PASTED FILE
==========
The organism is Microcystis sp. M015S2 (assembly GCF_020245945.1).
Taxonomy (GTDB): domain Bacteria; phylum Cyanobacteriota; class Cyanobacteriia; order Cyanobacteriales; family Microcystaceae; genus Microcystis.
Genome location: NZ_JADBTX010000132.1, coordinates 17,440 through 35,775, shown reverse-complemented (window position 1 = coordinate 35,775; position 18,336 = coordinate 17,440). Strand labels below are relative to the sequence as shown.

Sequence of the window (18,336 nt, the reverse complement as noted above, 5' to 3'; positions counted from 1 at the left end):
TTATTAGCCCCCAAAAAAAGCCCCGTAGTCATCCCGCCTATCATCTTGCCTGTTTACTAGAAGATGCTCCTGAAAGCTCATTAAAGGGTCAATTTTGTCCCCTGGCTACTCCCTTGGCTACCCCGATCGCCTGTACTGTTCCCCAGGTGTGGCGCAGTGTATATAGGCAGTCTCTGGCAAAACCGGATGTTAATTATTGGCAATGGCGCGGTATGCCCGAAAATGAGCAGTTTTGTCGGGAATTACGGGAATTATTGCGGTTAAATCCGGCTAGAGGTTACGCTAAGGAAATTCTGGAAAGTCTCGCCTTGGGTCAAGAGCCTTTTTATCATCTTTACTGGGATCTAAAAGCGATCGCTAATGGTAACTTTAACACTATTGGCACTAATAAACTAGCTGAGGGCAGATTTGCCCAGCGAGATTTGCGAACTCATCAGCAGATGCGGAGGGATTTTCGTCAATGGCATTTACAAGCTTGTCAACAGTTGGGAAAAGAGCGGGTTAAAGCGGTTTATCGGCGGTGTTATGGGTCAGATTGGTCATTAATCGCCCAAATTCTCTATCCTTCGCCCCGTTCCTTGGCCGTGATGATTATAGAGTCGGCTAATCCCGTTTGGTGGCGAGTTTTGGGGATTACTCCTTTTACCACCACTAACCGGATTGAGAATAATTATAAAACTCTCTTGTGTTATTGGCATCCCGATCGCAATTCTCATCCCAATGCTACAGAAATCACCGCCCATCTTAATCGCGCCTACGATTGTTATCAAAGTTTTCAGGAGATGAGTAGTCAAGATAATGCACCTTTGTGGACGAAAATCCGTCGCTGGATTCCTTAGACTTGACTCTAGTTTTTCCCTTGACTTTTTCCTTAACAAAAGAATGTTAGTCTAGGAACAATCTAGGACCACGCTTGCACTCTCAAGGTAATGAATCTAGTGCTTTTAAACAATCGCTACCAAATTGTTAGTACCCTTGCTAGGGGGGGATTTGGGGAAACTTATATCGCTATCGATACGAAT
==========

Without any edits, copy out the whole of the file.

The organism is Microcystis sp. M015S2 (assembly GCF_020245945.1).
Taxonomy (GTDB): domain Bacteria; phylum Cyanobacteriota; class Cyanobacteriia; order Cyanobacteriales; family Microcystaceae; genus Microcystis.
Genome location: NZ_JADBTX010000132.1, coordinates 17,440 through 35,775, shown reverse-complemented (window position 1 = coordinate 35,775; position 18,336 = coordinate 17,440). Strand labels below are relative to the sequence as shown.

Sequence of the window (18,336 nt, the reverse complement as noted above, 5' to 3'; positions counted from 1 at the left end):
TTATTAGCCCCCAAAAAAAGCCCCGTAGTCATCCCGCCTATCATCTTGCCTGTTTACTAGAAGATGCTCCTGAAAGCTCATTAAAGGGTCAATTTTGTCCCCTGGCTACTCCCTTGGCTACCCCGATCGCCTGTACTGTTCCCCAGGTGTGGCGCAGTGTATATAGGCAGTCTCTGGCAAAACCGGATGTTAATTATTGGCAATGGCGCGGTATGCCCGAAAATGAGCAGTTTTGTCGGGAATTACGGGAATTATTGCGGTTAAATCCGGCTAGAGGTTACGCTAAGGAAATTCTGGAAAGTCTCGCCTTGGGTCAAGAGCCTTTTTATCATCTTTACTGGGATCTAAAAGCGATCGCTAATGGTAACTTTAACACTATTGGCACTAATAAACTAGCTGAGGGCAGATTTGCCCAGCGAGATTTGCGAACTCATCAGCAGATGCGGAGGGATTTTCGTCAATGGCATTTACAAGCTTGTCAACAGTTGGGAAAAGAGCGGGTTAAAGCGGTTTATCGGCGGTGTTATGGGTCAGATTGGTCATTAATCGCCCAAATTCTCTATCCTTCGCCCCGTTCCTTGGCCGTGATGATTATAGAGTCGGCTAATCCCGTTTGGTGGCGAGTTTTGGGGATTACTCCTTTTACCACCACTAACCGGATTGAGAATAATTATAAAACTCTCTTGTGTTATTGGCATCCCGATCGCAATTCTCATCCCAATGCTACAGAAATCACCGCCCATCTTAATCGCGCCTACGATTGTTATCAAAGTTTTCAGGAGATGAGTAGTCAAGATAATGCACCTTTGTGGACGAAAATCCGTCGCTGGATTCCTTAGACTTGACTCTAGTTTTTCCCTTGACTTTTTCCTTAACAAAAGAATGTTAGTCTAGGAACAATCTAGGACCACGCTTGCACTCTCAAGGTAATGAATCTAGTGCTTTTAAACAATCGCTACCAAATTGTTAGTACCCTTGCTAGGGGGGGATTTGGGGAAACTTATATCGCTATCGATACGAAT